By Mark Heisler
In 1964, 29-year-old Ken Kesey finished “Sometimes a Great Notion,” a saga of a defiant Pacific Northwest logging family that was his last novel for 25 years.
To celebrate, Kesey and some friends painted an old bus the way a kindergarten class would have—starting a fashion trend for the decade—and took off for the publication of the book in New York with Neal Cassady, the model for Jack Kerouac’s hero in “On the Road,” at the wheel.
Subsequent voyages headed to Haight-Ashbury, where Kesey, who had discovered LSD as a Stanford student in a CIA-sponsored study, and his Merry Pranksters threw one of their “Acid Test” parties where you really had to watch out for the punch and where the Grateful Dead, a former jug band setting out in a new direction that would be called “acid rock,” played its first gig.
Their adventures became the basis of Tom Wolfe’s “The Electric Kool-Aid Acid Test.” If it was hard to tell what it all meant, it clearly meant something.
The War of the McCourts is like that, a lusty (with whomever), brawling (through their $1,000-an-hour lawyers) saga of a strong-willed New England family whose idea of running its new baseball team in Los Angeles includes hiring a Russian spiritualist—no, not Rasputin, he’s dead, we think—while turning the franchise upside down and shaking it like a piggy bank.
Unfortunately, at that point, the McCourts’ story takes a turn for the worse.
Frank and Jamie, who would still be fine if they had done nothing worse, split up and set out to obliterate each other.
This is about more than a lost Dodger season. This is Wolfe’s “Bonfire of the Vanities” with Frank and Jamie as dueling Sherman McCoys, and Jamie’s driver, Jeff Fuller, as Maria Ruskin, the Other Person.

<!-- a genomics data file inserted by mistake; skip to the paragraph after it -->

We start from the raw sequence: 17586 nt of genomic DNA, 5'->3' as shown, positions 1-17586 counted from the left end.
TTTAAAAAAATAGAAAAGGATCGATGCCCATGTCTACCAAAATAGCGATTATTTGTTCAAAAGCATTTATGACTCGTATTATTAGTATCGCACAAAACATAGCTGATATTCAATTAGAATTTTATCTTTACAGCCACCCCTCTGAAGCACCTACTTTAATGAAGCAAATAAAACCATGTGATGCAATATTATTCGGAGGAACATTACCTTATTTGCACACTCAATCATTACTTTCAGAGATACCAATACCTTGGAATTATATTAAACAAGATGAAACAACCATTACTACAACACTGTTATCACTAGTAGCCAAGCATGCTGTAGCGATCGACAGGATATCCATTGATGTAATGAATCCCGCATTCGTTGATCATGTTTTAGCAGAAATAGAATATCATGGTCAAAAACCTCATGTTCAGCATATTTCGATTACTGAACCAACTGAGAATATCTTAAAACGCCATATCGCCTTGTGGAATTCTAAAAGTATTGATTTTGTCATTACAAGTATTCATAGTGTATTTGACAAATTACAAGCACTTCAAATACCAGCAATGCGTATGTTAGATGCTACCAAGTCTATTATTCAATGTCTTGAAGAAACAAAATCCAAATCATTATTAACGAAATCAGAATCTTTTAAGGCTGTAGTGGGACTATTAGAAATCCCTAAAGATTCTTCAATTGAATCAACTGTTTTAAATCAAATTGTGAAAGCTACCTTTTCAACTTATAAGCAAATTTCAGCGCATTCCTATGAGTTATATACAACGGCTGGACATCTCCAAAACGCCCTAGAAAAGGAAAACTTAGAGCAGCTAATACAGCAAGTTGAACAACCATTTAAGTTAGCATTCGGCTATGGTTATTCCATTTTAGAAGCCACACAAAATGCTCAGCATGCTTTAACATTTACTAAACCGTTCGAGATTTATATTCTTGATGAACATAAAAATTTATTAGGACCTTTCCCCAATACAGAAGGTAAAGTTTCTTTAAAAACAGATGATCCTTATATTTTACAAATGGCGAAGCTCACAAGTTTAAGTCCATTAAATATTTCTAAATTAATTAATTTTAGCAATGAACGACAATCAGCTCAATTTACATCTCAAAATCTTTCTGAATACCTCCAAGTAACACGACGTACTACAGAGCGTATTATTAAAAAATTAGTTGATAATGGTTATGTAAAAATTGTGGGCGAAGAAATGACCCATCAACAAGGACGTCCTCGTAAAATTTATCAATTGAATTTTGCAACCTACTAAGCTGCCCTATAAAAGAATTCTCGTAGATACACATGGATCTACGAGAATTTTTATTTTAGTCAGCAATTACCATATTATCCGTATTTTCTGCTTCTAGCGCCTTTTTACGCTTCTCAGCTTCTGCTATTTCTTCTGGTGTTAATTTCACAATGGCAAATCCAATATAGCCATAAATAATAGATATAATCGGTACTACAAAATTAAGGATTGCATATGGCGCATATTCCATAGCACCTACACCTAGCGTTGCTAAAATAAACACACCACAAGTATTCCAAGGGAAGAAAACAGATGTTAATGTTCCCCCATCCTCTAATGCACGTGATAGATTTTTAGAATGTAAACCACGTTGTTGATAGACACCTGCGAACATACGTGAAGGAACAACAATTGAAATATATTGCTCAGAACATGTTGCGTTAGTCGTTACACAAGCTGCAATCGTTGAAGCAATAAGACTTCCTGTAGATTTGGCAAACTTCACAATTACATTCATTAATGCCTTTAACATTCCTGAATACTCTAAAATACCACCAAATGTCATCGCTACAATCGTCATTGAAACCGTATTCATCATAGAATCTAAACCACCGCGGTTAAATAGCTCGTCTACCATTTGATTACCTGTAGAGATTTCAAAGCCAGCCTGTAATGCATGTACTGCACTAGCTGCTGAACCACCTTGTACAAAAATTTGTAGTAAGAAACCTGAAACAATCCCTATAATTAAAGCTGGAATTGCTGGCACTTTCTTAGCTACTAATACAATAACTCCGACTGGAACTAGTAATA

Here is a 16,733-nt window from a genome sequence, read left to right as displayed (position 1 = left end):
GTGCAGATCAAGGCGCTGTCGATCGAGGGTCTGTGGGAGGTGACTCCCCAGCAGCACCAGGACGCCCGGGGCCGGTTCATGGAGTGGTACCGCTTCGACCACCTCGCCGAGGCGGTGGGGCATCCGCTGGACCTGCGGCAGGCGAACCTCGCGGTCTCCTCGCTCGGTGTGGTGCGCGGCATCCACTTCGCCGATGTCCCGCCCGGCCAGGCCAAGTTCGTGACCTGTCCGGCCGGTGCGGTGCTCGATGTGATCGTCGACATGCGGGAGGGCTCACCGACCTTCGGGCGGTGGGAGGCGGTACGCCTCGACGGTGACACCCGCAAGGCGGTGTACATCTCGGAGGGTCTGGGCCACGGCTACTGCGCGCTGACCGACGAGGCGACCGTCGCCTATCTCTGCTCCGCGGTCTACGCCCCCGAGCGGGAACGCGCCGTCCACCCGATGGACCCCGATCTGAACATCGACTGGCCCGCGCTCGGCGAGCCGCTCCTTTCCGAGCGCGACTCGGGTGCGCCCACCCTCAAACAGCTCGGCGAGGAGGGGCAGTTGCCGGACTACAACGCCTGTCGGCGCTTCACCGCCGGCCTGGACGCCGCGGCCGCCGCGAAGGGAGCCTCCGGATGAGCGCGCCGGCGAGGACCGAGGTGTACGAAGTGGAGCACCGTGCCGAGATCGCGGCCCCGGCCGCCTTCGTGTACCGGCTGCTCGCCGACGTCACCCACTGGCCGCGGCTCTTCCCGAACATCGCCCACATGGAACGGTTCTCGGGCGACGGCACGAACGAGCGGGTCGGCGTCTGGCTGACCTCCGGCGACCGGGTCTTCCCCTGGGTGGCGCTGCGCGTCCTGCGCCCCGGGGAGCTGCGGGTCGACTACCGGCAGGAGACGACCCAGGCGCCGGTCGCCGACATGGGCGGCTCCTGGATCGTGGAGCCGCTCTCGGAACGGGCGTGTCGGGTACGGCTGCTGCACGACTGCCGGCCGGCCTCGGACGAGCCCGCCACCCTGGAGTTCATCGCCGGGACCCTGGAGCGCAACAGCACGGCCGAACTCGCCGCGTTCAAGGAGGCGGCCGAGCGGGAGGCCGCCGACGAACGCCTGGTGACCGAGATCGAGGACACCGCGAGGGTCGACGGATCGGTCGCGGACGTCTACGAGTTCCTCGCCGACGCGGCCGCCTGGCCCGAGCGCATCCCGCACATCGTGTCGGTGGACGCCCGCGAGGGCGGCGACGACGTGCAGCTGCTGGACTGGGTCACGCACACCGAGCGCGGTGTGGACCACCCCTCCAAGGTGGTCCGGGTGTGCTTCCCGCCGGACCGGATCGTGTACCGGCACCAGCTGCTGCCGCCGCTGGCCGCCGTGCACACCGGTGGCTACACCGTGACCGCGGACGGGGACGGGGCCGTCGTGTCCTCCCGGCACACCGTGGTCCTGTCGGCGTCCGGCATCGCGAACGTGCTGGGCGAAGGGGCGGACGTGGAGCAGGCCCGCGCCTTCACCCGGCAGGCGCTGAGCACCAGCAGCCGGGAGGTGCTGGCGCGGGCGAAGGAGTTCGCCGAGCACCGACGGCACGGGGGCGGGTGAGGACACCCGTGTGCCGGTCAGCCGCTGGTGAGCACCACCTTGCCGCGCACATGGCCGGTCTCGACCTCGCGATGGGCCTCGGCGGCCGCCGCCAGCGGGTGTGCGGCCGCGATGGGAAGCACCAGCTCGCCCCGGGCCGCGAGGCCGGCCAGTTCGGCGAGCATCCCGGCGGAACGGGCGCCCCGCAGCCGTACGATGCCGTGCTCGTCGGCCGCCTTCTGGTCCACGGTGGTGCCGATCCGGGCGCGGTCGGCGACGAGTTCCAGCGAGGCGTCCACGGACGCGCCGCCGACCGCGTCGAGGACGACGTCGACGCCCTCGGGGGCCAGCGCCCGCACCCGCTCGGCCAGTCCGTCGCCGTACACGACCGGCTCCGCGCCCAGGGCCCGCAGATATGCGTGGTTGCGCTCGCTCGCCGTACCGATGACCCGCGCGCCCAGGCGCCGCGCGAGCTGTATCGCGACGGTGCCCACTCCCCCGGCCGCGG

If the Dodgers wound up on the bonfire, it could have happened to anyone.
Actually, it did.
Reality intruded on their blue leveraged heaven in 2008 as the housing bubble burst, threatening to melt down the financial system in what looked like Great Depression II.
Of course, Frank and Jamie lived in a galaxy far far away from Fannie Mae and Freddie Mac, which the GOP blamed for the fall for making loans to poor people with minimal down payments.
Unfortunately for the poor, who always get the least portion and then the blame, it was hard to get into Georgetown U, where Jamie met Frank, let alone the Sorbonne and MIT, where Jamie continued her education.
Otherwise, the poor might not have put any money down ... then borrowed on the property to buy more ... like Jamie and Frank!
If schadenfreude is wrong—no, really—this is an extreme test after seven seasons in which it was always about them as Frank finessed the truth while doing Dodger Blue over in Boston Red Sox (Grady Little, Nomar Garciaparra, Manny Ramirez), Jamie co-owned visibly and befriended movie stars (Barbra Streisand) and image concerns were addressed by going through five publicists including Derrick Hall, who became president of the Arizona Diamondbacks; Camille Johnston, who became Michelle Obama’s spokesperson; and Dr. Charles Steinberg, now senior adviser to Commissioner Bud Selig.
Now for the big finish, a mushroom cloud rising over Dodger Stadium.
* * *
If you’re looking for someone besides the McCourts to blame ... consider Juan Rodriguez Cabrillo.
If he hadn’t discovered California, the state would not have inherited the Spanish civil code and there would be no such thing as community property [so] Frank and Jamie wouldn’t have had to sign a contract when they moved here from Massachusetts ... [and] wouldn’t have anything to fight about.
—Gene Maddaus, LA Weekly
If it’s hard to tell the difference these days, this isn’t a series about fictional characters, but real people named Jamie and Frank McCourt, or people who once appeared real.
How could this have happened, in general, and to them?
Unfortunately, it was simple.
No laws of man or nature had to be overcome. The devil didn’t have to come up from hell to seduce Frank and Jamie into risking all they had and then go even deeper in debt to live like the movie stars around them.
The system, or systems (legal, banking, baseball), weren’t subverted. Actually, they made it possible.
Just one thing separated Frank and Jamie from the other Type A’s running amok: They had a Major League Baseball team.
It wasn’t just any team, but the iconic Dodgers, in their iconic stadium, atop a hill overlooking downtown, where they opened the gates and 3 million people showed up.